In software circles these days, it's almost held to be a pagan ritual to believe in and deploy traditional behind-the-firewall enterprise software. It seems everyone has not only drunk the SaaS koolaid -- they've bathed in hosted holy water as well. Even SAP, the king of highly configured uber business workflows that cost millions of dollars each once you're done paying off the consultants to make it work, recently announced it's getting SaaS religion. Many will say it's about time. But is it?
I've gotten a surprising number of questions from users and consultants since the New Year about companies considering both SaaS and non-SaaS approaches to tackling Spend Management problems. Many are concerned, for example, about the limits of multi-ERP integration in the P2P space. Others voice similar security concerns -- many of which are based on incorrect assumptions, yet they continue to linger -- to those that date back to the origins of on-demand in the early years. But more are interested in exploring the installed options because they realize that their environments are so different than the next guy that they worry SaaS approaches will fall short of what they need.
Now, this is not to say that installed applications will thrive across the Spend Management spectrum. For example, I highly doubt that we'll ever see more than 10% of e-sourcing deployments go anything but SaaS again. But I do reckon that in larger companies, there will continue to be many aspects of P2P that reside within the firewall -- even new deployments. I also believe that contract management -- especially contract management deployments tied around spend and process compliance that must connect with dozens of internal and external systems and data sources -- are not necessarily going to go the way of SaaS. Spend visibility is another question entirely, although I suspect that we'll see more and more hybrid approaches where companies outsource data enrichment, cleansing and rationalization on a weekly, monthly or quarterly basis but keep the analytics component within their four walls -- most likely built on-top of a BI or custom reporting platform.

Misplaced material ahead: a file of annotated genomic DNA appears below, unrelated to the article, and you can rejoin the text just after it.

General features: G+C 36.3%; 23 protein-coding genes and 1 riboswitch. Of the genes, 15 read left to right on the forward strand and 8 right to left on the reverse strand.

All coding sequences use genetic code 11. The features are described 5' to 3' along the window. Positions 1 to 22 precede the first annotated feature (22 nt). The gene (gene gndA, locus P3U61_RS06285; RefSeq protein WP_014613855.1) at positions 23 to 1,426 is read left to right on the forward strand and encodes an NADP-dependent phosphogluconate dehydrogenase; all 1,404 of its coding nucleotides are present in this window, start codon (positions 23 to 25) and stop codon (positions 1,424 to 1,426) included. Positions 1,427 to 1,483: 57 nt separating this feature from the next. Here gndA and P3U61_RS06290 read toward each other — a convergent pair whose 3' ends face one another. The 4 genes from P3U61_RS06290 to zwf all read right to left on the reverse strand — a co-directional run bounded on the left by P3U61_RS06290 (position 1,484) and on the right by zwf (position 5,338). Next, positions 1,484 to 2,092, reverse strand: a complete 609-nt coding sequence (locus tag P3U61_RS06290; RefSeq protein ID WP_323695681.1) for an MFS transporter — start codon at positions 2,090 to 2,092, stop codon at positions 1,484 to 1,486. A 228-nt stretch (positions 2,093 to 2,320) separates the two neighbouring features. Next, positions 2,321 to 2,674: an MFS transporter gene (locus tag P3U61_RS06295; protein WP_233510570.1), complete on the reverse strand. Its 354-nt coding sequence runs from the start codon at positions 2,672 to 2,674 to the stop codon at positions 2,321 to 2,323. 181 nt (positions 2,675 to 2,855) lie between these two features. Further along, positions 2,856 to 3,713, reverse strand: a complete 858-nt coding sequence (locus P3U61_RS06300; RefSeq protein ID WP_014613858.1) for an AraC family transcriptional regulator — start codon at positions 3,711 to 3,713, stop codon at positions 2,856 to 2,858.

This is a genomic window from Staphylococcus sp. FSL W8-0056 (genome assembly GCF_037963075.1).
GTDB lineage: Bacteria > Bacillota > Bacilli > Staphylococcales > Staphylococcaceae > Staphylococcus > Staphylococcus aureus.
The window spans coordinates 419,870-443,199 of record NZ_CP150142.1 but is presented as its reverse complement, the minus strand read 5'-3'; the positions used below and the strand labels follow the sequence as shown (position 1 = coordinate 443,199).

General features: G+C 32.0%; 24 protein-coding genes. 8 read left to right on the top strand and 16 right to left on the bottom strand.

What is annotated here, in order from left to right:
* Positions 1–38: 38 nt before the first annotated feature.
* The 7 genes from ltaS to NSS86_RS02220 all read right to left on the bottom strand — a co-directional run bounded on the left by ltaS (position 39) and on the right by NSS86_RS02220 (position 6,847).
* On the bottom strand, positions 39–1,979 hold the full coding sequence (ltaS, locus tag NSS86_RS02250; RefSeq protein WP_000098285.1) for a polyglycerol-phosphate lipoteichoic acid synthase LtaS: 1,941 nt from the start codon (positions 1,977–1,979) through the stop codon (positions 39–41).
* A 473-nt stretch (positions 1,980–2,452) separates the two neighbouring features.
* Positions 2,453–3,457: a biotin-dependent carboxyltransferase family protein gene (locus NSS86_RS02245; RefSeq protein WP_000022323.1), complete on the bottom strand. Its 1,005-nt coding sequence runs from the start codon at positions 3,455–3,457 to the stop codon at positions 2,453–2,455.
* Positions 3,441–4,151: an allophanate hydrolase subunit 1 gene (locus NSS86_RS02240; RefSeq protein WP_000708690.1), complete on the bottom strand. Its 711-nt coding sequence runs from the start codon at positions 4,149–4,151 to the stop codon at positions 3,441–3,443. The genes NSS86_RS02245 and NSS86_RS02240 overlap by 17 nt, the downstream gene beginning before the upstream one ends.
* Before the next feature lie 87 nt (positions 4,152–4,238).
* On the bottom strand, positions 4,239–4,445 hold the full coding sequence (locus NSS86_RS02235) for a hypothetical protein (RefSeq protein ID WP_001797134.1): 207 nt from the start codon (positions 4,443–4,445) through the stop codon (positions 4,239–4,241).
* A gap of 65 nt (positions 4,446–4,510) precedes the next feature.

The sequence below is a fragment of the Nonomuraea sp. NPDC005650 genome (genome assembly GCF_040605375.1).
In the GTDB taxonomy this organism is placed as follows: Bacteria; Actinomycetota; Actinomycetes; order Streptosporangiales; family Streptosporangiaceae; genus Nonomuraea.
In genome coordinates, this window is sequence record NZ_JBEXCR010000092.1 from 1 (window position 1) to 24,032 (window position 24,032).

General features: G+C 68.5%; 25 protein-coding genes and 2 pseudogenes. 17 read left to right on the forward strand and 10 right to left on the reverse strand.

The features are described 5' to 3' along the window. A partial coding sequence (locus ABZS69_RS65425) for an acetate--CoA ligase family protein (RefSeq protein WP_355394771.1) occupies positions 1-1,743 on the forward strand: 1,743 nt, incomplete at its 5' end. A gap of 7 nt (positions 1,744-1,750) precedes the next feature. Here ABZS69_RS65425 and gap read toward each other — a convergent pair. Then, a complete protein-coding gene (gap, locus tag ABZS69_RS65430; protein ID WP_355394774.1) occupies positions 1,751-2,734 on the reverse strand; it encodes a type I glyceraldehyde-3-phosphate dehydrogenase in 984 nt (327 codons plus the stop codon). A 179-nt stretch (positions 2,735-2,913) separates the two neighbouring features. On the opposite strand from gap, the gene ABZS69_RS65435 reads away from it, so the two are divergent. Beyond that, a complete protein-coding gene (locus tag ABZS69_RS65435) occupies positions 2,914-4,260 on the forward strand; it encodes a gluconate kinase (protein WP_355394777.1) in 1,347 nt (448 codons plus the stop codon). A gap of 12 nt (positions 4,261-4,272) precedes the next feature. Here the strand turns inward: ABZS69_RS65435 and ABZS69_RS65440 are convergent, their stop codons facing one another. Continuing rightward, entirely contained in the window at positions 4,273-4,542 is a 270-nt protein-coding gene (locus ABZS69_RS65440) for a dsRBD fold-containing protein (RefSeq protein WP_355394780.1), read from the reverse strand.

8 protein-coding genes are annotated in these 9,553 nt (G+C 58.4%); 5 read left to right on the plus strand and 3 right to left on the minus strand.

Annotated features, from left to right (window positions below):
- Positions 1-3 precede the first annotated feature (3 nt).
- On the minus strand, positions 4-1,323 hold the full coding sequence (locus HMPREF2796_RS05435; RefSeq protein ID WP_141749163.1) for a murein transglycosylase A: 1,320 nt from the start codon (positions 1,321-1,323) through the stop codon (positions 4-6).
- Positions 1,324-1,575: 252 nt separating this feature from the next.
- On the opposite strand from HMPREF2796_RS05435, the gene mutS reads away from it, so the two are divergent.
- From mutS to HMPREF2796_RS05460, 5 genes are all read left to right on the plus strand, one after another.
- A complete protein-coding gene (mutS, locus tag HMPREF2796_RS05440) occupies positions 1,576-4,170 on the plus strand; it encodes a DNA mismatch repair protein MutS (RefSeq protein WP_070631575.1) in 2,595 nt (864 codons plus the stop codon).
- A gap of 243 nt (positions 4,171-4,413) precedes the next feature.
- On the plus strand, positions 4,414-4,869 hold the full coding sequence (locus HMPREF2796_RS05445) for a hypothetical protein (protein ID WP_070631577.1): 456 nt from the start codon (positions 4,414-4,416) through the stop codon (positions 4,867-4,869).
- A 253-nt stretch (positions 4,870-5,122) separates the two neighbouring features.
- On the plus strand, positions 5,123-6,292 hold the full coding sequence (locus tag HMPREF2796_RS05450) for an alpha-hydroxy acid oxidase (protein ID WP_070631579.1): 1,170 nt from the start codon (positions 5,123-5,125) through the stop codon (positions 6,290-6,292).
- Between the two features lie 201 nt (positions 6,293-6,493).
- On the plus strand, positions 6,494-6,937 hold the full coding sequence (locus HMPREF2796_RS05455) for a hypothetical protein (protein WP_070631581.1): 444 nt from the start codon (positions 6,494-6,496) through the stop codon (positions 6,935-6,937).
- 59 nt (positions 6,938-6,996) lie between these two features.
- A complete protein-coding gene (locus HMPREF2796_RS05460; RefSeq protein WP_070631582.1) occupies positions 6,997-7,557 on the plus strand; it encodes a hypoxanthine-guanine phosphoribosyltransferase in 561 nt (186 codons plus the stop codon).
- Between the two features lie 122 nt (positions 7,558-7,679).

So where is this leading us? I believe that while a SaaS backlash may be overstated, I do suspect that we'll see a number of installed fans quietly getting together in the shadows. Like smokers who feel shamed congregating outside office buildings and restaurants when they need to light up, these installed purists will face the smirks and grimaces of their colleagues. But maybe -- at least in some areas -- they'll be the ones getting the last laugh (or puff). At least within the confines of some of the more complicated and fortified Global 2000 walls.
- Jason Busch